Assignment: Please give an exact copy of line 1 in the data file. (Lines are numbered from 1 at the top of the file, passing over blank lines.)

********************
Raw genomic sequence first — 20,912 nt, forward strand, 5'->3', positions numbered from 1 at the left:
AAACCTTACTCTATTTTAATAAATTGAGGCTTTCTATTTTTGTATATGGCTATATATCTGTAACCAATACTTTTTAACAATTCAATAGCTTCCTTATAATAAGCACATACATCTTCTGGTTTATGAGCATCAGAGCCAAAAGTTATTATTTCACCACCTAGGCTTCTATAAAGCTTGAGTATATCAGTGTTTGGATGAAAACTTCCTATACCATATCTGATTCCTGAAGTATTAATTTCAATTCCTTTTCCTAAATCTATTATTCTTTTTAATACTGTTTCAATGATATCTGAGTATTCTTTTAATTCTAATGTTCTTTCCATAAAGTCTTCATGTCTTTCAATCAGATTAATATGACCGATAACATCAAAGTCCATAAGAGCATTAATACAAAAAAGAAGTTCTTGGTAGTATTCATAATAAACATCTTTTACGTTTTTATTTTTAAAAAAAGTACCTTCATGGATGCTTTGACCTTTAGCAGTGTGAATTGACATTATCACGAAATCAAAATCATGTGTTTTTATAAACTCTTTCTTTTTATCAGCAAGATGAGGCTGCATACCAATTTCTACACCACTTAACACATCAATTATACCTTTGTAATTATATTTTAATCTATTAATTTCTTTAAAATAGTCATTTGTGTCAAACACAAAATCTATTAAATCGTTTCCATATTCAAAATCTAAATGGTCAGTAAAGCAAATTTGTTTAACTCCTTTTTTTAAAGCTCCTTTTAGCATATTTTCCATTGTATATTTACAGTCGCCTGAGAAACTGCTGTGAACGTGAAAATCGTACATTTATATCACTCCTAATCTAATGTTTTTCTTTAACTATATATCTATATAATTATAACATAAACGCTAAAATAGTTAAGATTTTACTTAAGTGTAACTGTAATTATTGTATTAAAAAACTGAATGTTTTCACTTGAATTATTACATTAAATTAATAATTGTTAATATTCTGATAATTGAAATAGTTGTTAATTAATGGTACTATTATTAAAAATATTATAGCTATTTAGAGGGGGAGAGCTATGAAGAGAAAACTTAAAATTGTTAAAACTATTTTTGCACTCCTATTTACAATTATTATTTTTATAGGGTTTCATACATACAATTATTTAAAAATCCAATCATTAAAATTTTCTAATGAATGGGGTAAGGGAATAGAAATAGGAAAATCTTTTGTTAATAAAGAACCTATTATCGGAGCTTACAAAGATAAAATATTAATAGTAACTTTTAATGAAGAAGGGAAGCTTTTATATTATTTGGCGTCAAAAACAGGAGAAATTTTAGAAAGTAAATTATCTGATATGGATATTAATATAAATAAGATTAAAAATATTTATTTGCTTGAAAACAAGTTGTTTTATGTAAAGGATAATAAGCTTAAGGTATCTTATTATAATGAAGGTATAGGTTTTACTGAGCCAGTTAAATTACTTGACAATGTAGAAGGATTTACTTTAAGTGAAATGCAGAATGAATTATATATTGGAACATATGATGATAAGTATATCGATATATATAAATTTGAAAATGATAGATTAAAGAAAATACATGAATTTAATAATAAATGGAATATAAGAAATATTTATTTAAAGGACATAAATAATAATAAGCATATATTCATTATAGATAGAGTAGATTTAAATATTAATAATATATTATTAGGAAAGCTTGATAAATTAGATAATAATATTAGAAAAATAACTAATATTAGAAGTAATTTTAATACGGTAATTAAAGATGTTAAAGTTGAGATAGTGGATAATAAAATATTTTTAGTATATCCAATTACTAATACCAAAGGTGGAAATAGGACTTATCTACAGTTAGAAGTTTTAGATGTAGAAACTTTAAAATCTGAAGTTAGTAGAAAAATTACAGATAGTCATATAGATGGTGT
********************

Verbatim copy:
Raw genomic sequence first — 20,912 nt, forward strand, 5'->3', positions numbered from 1 at the left: